maría magdalena campos pons, finding balance, 2015
María Magdalena Campos-Pons’s “Finding Balance” (2015) draws from her Hispanic, Chinese, and Nigerian ancestry and her Santería faith.
© María Magdalena Campos-Pons, Courtesy of Jorge M. Pérez Collection, Miami; Photo by Pavel Acosta

María Magdalena Campos-Pons is an artist whose genius I always try to absorb by staying near it. One piece of hers that I constantly revisit is Finding Balance. I spotted it in an exhibit catalog when I was in graduate school. I had been trying to figure out how to tell my own familial story, and I started learning more about contemporary artists from the Caribbean. Campos-Pons’s Finding Balance was the first time I saw someone articulate my story visually. My family is also of Afro-Chinese Caribbean heritage.

This article appears in the Fall 2021 issue of Alta Journal.

Finding Balance is a mixed-media piece where one of the mediums is the scale of the piece. It measures 96 inches by 140 inches and consists of 28 photographs on aluminum panels arranged in a four-by-seven grid. Campos-Pons’s incorporation of her Cuban, Chinese, and Nigerian ancestry and her Santería faith mirrors my own use of orisha signifiers. She strikes a balance of discussing Santería without exploiting it, something I consider as well when making my own work. I feel that her work has been a good guide to gauging what is respectful when displaying the sacred. She displays her mastery in her making: photography, composition, and concept. Every aspect of the piece is busy but economical; each of the elements serves a purpose and wastes no consideration. For example, the photographs are an extension of her guerrilla performance at the 2013 Venice Biennale, where there was an installation of birdcages. She incorporates them into her performance and her photography while referencing headdresses from Yorubaland. The result is an unfamiliar story told eloquently.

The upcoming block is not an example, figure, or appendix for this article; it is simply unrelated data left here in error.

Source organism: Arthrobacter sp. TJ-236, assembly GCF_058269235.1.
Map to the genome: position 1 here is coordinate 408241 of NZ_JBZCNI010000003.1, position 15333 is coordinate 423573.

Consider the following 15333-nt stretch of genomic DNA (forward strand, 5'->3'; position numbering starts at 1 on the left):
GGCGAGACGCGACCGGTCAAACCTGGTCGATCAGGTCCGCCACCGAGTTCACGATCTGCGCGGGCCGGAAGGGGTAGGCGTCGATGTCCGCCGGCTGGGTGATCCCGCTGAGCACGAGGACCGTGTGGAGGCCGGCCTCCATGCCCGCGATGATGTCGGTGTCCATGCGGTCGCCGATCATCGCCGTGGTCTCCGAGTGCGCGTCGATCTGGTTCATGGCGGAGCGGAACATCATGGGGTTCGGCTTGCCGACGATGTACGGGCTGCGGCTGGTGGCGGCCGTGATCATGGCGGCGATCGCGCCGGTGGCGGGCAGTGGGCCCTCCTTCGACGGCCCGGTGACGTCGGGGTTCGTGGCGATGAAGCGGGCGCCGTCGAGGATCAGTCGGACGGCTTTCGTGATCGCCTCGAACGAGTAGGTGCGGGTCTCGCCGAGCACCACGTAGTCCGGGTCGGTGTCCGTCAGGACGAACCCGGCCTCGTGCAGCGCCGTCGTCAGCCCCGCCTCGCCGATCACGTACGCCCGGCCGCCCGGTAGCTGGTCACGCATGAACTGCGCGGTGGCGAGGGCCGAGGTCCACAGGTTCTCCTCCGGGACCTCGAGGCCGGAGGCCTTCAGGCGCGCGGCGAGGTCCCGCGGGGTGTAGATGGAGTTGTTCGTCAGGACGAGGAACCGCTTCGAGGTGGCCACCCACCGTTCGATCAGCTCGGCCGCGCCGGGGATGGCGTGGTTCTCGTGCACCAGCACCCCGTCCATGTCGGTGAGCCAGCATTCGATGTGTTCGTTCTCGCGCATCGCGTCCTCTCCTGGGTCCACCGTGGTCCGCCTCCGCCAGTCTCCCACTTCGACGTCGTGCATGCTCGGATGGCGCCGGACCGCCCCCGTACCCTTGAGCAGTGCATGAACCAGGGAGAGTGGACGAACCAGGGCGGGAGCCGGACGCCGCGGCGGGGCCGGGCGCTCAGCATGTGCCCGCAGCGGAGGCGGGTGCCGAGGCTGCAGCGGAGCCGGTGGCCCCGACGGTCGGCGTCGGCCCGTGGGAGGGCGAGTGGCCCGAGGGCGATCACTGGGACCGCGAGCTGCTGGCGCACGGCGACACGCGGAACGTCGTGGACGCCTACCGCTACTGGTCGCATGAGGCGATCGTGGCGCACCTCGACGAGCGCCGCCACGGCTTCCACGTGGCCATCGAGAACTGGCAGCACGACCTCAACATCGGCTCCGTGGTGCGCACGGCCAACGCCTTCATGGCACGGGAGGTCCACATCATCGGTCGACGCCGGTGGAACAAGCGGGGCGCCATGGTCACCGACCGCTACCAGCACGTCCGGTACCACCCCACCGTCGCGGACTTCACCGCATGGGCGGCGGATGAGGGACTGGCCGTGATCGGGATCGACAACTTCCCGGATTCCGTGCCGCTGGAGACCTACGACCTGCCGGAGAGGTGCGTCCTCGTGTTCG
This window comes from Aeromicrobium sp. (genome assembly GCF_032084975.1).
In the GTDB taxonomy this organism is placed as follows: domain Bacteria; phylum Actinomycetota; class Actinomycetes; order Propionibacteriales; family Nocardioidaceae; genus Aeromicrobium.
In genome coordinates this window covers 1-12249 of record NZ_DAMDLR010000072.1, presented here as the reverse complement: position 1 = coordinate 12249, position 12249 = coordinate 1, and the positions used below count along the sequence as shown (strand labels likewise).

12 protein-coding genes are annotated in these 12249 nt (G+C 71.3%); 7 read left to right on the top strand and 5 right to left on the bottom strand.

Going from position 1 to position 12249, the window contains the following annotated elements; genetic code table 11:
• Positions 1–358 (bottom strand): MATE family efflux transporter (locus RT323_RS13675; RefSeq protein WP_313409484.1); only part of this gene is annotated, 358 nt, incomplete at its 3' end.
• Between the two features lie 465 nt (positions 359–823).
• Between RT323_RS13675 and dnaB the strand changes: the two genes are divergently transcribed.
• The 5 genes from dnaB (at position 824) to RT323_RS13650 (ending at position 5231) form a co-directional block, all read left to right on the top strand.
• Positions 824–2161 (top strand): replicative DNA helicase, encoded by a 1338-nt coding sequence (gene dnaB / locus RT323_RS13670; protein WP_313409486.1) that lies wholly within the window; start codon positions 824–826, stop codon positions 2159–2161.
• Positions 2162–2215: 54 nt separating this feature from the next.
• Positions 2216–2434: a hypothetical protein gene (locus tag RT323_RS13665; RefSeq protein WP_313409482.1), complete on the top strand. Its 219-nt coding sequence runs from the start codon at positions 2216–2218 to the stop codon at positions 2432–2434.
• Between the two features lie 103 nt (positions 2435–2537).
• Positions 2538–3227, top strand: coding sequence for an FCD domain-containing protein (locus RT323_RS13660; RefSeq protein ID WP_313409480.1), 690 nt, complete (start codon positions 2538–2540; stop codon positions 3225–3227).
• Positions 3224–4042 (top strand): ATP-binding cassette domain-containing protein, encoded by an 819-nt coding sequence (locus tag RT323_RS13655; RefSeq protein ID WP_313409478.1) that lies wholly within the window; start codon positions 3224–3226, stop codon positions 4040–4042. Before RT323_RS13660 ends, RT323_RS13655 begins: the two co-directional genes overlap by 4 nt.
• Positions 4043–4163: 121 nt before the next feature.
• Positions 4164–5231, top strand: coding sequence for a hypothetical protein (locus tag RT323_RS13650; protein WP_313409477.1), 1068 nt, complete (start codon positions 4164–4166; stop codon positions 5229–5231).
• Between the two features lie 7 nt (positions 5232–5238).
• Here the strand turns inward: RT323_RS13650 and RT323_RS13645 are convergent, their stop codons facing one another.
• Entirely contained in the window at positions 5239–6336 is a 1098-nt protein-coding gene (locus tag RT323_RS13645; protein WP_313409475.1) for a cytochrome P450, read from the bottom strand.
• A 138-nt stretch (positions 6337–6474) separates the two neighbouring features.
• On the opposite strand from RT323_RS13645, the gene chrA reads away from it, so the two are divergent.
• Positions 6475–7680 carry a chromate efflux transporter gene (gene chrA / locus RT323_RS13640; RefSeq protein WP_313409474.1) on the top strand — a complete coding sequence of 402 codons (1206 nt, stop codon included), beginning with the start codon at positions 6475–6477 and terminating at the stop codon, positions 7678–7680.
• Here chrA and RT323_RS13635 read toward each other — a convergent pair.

In 2017–18, Finding Balance was featured in the Circles and Circuits exhibition at the California African American Museum, in Los Angeles. It was the first time I was able to see the piece in person. Incidentally, my work, too, was a part of the exhibition, as it focused on artists of Chinese Caribbean heritage. It was an honor to be showing alongside Campos-Pons; it felt like my practice had come full circle. •

Andrea Chung lives and works in San Diego.